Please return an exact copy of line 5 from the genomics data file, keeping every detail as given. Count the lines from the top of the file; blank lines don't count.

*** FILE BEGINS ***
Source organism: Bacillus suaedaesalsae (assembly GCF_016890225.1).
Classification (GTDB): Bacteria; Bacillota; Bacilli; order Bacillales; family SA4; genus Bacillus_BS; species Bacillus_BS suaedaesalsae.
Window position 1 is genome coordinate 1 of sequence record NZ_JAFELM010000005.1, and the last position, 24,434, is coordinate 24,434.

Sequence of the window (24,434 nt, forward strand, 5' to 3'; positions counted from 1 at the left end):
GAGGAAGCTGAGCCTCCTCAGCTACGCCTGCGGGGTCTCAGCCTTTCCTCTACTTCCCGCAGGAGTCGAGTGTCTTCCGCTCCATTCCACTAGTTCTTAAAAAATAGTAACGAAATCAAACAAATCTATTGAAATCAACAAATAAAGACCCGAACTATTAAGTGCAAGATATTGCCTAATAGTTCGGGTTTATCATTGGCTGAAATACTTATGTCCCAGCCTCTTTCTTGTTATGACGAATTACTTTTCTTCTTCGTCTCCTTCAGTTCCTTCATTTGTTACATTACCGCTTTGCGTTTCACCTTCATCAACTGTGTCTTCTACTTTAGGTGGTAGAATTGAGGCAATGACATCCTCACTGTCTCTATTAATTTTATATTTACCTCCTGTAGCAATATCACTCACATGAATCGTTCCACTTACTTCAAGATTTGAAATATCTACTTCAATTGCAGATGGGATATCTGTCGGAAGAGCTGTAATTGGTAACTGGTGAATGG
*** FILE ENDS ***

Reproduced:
GAGGAAGCTGAGCCTCCTCAGCTACGCCTGCGGGGTCTCAGCCTTTCCTCTACTTCCCGCAGGAGTCGAGTGTCTTCCGCTCCATTCCACTAGTTCTTAAAAAATAGTAACGAAATCAAACAAATCTATTGAAATCAACAAATAAAGACCCGAACTATTAAGTGCAAGATATTGCCTAATAGTTCGGGTTTATCATTGGCTGAAATACTTATGTCCCAGCCTCTTTCTTGTTATGACGAATTACTTTTCTTCTTCGTCTCCTTCAGTTCCTTCATTTGTTACATTACCGCTTTGCGTTTCACCTTCATCAACTGTGTCTTCTACTTTAGGTGGTAGAATTGAGGCAATGACATCCTCACTGTCTCTATTAATTTTATATTTACCTCCTGTAGCAATATCACTCACATGAATCGTTCCACTTACTTCAAGATTTGAAATATCTACTTCAATTGCAGATGGGATATCTGTCGGAAGAGCTGTAATTGGTAACTGGTGAATGG